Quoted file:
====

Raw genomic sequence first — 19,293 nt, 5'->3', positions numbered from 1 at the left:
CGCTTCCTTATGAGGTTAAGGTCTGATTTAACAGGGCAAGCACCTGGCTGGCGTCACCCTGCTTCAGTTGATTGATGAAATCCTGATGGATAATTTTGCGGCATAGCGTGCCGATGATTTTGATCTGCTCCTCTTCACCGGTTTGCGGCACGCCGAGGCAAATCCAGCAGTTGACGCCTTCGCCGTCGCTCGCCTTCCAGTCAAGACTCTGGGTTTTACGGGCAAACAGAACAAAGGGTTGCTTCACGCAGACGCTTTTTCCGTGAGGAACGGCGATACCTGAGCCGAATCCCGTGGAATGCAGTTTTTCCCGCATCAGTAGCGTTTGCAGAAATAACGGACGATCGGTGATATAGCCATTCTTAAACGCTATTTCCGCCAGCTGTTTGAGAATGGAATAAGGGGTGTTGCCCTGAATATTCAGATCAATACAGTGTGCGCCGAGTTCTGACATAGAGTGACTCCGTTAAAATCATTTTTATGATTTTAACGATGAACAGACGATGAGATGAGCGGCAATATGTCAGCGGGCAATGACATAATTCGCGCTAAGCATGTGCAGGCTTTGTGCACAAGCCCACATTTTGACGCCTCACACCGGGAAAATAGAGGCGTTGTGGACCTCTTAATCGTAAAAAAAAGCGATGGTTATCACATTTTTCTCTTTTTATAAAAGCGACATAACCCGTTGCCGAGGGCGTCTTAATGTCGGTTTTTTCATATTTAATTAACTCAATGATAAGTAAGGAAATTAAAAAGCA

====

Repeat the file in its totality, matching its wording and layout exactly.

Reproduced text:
Raw genomic sequence first — 19,293 nt, 5'->3', positions numbered from 1 at the left:
CGCTTCCTTATGAGGTTAAGGTCTGATTTAACAGGGCAAGCACCTGGCTGGCGTCACCCTGCTTCAGTTGATTGATGAAATCCTGATGGATAATTTTGCGGCATAGCGTGCCGATGATTTTGATCTGCTCCTCTTCACCGGTTTGCGGCACGCCGAGGCAAATCCAGCAGTTGACGCCTTCGCCGTCGCTCGCCTTCCAGTCAAGACTCTGGGTTTTACGGGCAAACAGAACAAAGGGTTGCTTCACGCAGACGCTTTTTCCGTGAGGAACGGCGATACCTGAGCCGAATCCCGTGGAATGCAGTTTTTCCCGCATCAGTAGCGTTTGCAGAAATAACGGACGATCGGTGATATAGCCATTCTTAAACGCTATTTCCGCCAGCTGTTTGAGAATGGAATAAGGGGTGTTGCCCTGAATATTCAGATCAATACAGTGTGCGCCGAGTTCTGACATAGAGTGACTCCGTTAAAATCATTTTTATGATTTTAACGATGAACAGACGATGAGATGAGCGGCAATATGTCAGCGGGCAATGACATAATTCGCGCTAAGCATGTGCAGGCTTTGTGCACAAGCCCACATTTTGACGCCTCACACCGGGAAAATAGAGGCGTTGTGGACCTCTTAATCGTAAAAAAAAGCGATGGTTATCACATTTTTCTCTTTTTATAAAAGCGACATAACCCGTTGCCGAGGGCGTCTTAATGTCGGTTTTTTCATATTTAATTAACTCAATGATAAGTAAGGAAATTAAAAAGCA